My notes on Party Crasher (aka Haunting on Fraternity Row) This found footage horror film feels like a mash-up of Project X and Long Time Dead – it’s diverting enough, even in the 45 minutes devoted to standard frat party hijinx before the CGI soot demon gets loose, but the strictures of the format slightly hamper the character and plot developments that ought to make the finale more upsetting. There’s a reasonably clever set-up, in that the frat throwing its big luau has forced pledges to film everything to chronicle the epic binge – though, as is often the case, the strict rules of FF get blurred towards the end, a few moments quite effectively have characters who seem alone become aware of the guy filming their embarrassing or awkward behaviour.
Early on, a dropped barrel of beer crashes through a fake wall in the cellar and the guys discover a hidden room equipped with many, many lights (‘they were trying to make a room with no shadows’) and a chalice which gets knocked over to let out a demon that has been trapped there since a massacre in the house in the 1970s (a few strips of duct tape would really have helped here). Paranoid pothead Dougie (Ashton Moio) gets distracted from the good times in researching the old case – which, unbelievably, isn’t well known – while other sub-plots bubble on … nice guy Jason (Jacob Artist) shyly gets together with longtime crush Claire (Shanley Caswell), in what ought to be rote but is played and written rather well … ripped asshole Tanner (Jayson Blair) neglects his obvious soulmate Maggie (Molly Tarlov, doing great with a nothing role) in pursuit of a threesome which turns out very poorly thanks to demon intervention, while coping with an unexpected visit from his younger, stronger, even-more-of-a-douche brother (Chester Rushing), who gets talked into a bunny costume and becomes the first casualty of the eye-exploding djinn … and frat prezz Grant (Cameron Moulène) has issues with his awful princess girlfriend Liza (Claudia Lee), whose bigshot father he needs to give him a hedge fund job.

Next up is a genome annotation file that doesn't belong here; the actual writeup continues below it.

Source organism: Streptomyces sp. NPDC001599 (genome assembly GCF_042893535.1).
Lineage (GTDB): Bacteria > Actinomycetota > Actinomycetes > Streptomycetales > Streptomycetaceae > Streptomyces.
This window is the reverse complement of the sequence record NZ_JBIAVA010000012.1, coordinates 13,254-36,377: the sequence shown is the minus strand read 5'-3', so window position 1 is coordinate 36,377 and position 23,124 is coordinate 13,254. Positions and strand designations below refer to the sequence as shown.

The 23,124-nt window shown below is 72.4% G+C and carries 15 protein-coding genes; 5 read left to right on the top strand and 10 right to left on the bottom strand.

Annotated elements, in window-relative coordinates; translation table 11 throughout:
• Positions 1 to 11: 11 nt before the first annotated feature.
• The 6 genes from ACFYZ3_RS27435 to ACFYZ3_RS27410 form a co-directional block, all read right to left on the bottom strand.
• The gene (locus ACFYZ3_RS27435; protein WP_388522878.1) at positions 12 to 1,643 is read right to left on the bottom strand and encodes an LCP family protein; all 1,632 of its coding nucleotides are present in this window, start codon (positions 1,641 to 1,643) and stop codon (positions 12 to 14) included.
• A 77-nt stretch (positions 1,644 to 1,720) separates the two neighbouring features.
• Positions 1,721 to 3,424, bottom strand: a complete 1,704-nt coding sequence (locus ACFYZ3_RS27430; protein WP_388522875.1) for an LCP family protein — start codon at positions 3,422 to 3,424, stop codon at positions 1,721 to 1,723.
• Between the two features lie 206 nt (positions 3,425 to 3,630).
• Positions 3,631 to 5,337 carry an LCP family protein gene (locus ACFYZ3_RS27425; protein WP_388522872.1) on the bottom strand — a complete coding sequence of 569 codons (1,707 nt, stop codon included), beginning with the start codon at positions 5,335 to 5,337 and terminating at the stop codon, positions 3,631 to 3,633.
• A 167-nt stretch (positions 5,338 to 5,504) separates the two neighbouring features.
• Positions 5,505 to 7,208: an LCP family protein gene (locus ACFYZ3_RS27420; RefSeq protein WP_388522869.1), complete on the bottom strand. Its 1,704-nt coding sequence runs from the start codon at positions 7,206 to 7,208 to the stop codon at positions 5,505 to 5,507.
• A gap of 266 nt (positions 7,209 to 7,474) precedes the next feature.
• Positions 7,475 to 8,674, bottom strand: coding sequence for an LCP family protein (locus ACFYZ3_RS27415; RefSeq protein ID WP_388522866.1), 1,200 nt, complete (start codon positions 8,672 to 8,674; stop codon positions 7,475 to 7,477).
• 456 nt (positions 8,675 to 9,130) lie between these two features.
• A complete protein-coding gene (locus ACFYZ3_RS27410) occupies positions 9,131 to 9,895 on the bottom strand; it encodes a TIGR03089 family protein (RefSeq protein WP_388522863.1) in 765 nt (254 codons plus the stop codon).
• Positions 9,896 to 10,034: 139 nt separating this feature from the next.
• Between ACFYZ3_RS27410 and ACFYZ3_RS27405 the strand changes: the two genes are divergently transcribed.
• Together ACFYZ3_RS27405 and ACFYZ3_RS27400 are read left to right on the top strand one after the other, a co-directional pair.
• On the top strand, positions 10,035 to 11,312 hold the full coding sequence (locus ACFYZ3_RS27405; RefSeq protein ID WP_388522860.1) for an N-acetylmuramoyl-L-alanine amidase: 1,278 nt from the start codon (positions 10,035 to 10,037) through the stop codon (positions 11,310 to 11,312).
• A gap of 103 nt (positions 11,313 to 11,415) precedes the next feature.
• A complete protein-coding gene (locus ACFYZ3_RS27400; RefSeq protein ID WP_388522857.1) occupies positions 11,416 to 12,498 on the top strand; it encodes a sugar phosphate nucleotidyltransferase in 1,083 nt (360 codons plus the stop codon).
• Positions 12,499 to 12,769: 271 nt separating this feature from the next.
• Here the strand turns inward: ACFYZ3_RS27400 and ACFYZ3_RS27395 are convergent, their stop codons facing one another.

It’s actually an achievement that director Brant Sersen (Sanitorium), who co-wrote with Jeff Cahn, made me care about all these great-looking folks, though that means that the last act – littered with major casualties – feels a little rushed, as a lot of threads are tied off in the chaos. Yes, it’s full of obnoxious attitudes and the camera wielded by pledge Wiggles (Breon Pugh) ogles a lot of flesh – but the guys strut in Hawaiian outfits as if auditioning for a David DeCoteau movie just as much as the girls jiggle in bikinis (in Roger Corman terms, it does feature female breast nudity but nothing else), and the frat bro perviness is at least given a sorority equivalent as Maggie talks about guys the way they talk about girls (a footnote, the female equivalent of being cock-blocked is ‘beaver-dammed’). Plot stuff – including Claire’s one-time near-death experience, the workings of the demon summoning and caging, and the monster’s shadow MO, the hot ‘cleaning lady’ (Stephanie Honoré) who knows more than she lets on at first – is set out in byte-sized dialogue snatches. When the horrors come, most of the party goers have to flee the house, but we do get a lot of anonymous corpses as well as principles.
Aside from one creepy coital moment, involving a flexible temptress (Melissa Saint-Amand) whose eyeless head lolls out of view of the guy she’s straddling, it’s standard supernatural winds buffetting folks to death, though the eye-exploding bit (CGI) is mildly distinctive and there’s a decent payoff to the running joke about the pledge (Hawn Tran) who can’t remember the condition of his hazing that he can only turn left as he runs right and dies for it.